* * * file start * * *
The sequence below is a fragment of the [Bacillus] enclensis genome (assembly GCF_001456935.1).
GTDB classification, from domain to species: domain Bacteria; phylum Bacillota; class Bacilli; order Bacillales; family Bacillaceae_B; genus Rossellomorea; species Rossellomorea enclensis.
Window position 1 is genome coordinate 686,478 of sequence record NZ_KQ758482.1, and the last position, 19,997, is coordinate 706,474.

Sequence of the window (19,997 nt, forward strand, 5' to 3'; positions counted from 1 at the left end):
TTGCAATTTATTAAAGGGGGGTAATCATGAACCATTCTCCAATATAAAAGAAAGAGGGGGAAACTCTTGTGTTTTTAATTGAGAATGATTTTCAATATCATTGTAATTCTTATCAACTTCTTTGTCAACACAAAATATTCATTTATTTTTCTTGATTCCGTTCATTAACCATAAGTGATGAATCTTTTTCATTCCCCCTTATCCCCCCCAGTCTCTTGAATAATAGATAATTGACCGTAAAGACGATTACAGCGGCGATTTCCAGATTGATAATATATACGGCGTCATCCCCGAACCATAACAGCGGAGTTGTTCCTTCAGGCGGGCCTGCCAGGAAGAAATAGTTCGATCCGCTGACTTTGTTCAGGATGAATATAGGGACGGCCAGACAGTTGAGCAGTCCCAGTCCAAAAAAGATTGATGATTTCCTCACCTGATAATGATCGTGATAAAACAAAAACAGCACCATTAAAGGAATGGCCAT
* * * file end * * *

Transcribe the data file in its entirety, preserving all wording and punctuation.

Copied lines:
The sequence below is a fragment of the [Bacillus] enclensis genome (assembly GCF_001456935.1).
GTDB classification, from domain to species: domain Bacteria; phylum Bacillota; class Bacilli; order Bacillales; family Bacillaceae_B; genus Rossellomorea; species Rossellomorea enclensis.
Window position 1 is genome coordinate 686,478 of sequence record NZ_KQ758482.1, and the last position, 19,997, is coordinate 706,474.

Sequence of the window (19,997 nt, forward strand, 5' to 3'; positions counted from 1 at the left end):
TTGCAATTTATTAAAGGGGGGTAATCATGAACCATTCTCCAATATAAAAGAAAGAGGGGGAAACTCTTGTGTTTTTAATTGAGAATGATTTTCAATATCATTGTAATTCTTATCAACTTCTTTGTCAACACAAAATATTCATTTATTTTTCTTGATTCCGTTCATTAACCATAAGTGATGAATCTTTTTCATTCCCCCTTATCCCCCCCAGTCTCTTGAATAATAGATAATTGACCGTAAAGACGATTACAGCGGCGATTTCCAGATTGATAATATATACGGCGTCATCCCCGAACCATAACAGCGGAGTTGTTCCTTCAGGCGGGCCTGCCAGGAAGAAATAGTTCGATCCGCTGACTTTGTTCAGGATGAATATAGGGACGGCCAGACAGTTGAGCAGTCCCAGTCCAAAAAAGATTGATGATTTCCTCACCTGATAATGATCGTGATAAAACAAAAACAGCACCATTAAAGGAATGGCCAT